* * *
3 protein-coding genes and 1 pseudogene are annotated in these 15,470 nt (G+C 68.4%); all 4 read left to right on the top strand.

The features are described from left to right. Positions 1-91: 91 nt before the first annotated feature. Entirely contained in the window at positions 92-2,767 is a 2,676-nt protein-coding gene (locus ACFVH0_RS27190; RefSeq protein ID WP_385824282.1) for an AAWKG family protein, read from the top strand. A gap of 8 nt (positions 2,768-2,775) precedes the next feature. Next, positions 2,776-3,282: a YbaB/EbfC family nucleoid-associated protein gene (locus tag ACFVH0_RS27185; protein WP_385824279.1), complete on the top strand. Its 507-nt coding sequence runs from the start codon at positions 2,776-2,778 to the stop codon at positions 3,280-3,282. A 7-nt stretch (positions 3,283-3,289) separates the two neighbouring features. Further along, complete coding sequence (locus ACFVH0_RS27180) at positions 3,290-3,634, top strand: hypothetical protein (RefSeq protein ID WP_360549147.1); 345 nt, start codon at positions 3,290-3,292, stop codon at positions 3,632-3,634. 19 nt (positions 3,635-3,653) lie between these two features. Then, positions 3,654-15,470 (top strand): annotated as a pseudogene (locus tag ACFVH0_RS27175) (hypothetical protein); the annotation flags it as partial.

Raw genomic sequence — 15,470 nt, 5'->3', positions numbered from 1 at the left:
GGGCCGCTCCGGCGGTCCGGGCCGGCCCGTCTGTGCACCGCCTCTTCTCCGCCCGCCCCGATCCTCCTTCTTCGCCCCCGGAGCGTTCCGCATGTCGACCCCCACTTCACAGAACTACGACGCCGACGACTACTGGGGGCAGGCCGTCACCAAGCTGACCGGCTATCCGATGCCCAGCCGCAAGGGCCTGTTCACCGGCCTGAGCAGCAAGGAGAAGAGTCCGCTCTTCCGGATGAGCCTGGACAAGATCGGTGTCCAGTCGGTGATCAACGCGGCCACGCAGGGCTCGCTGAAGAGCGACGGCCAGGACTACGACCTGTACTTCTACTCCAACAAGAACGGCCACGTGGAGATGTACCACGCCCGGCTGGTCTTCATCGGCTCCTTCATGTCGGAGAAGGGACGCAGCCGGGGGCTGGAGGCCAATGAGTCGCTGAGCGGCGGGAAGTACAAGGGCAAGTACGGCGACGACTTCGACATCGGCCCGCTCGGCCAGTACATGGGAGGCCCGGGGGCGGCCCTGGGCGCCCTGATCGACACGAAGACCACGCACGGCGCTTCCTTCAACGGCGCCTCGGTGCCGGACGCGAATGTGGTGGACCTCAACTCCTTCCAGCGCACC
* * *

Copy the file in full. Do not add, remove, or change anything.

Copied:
3 protein-coding genes and 1 pseudogene are annotated in these 15,470 nt (G+C 68.4%); all 4 read left to right on the top strand.

The features are described from left to right. Positions 1-91: 91 nt before the first annotated feature. Entirely contained in the window at positions 92-2,767 is a 2,676-nt protein-coding gene (locus ACFVH0_RS27190; RefSeq protein ID WP_385824282.1) for an AAWKG family protein, read from the top strand. A gap of 8 nt (positions 2,768-2,775) precedes the next feature. Next, positions 2,776-3,282: a YbaB/EbfC family nucleoid-associated protein gene (locus tag ACFVH0_RS27185; protein WP_385824279.1), complete on the top strand. Its 507-nt coding sequence runs from the start codon at positions 2,776-2,778 to the stop codon at positions 3,280-3,282. A 7-nt stretch (positions 3,283-3,289) separates the two neighbouring features. Further along, complete coding sequence (locus ACFVH0_RS27180) at positions 3,290-3,634, top strand: hypothetical protein (RefSeq protein ID WP_360549147.1); 345 nt, start codon at positions 3,290-3,292, stop codon at positions 3,632-3,634. 19 nt (positions 3,635-3,653) lie between these two features. Then, positions 3,654-15,470 (top strand): annotated as a pseudogene (locus tag ACFVH0_RS27175) (hypothetical protein); the annotation flags it as partial.

Raw genomic sequence — 15,470 nt, 5'->3', positions numbered from 1 at the left:
GGGCCGCTCCGGCGGTCCGGGCCGGCCCGTCTGTGCACCGCCTCTTCTCCGCCCGCCCCGATCCTCCTTCTTCGCCCCCGGAGCGTTCCGCATGTCGACCCCCACTTCACAGAACTACGACGCCGACGACTACTGGGGGCAGGCCGTCACCAAGCTGACCGGCTATCCGATGCCCAGCCGCAAGGGCCTGTTCACCGGCCTGAGCAGCAAGGAGAAGAGTCCGCTCTTCCGGATGAGCCTGGACAAGATCGGTGTCCAGTCGGTGATCAACGCGGCCACGCAGGGCTCGCTGAAGAGCGACGGCCAGGACTACGACCTGTACTTCTACTCCAACAAGAACGGCCACGTGGAGATGTACCACGCCCGGCTGGTCTTCATCGGCTCCTTCATGTCGGAGAAGGGACGCAGCCGGGGGCTGGAGGCCAATGAGTCGCTGAGCGGCGGGAAGTACAAGGGCAAGTACGGCGACGACTTCGACATCGGCCCGCTCGGCCAGTACATGGGAGGCCCGGGGGCGGCCCTGGGCGCCCTGATCGACACGAAGACCACGCACGGCGCTTCCTTCAACGGCGCCTCGGTGCCGGACGCGAATGTGGTGGACCTCAACTCCTTCCAGCGCACC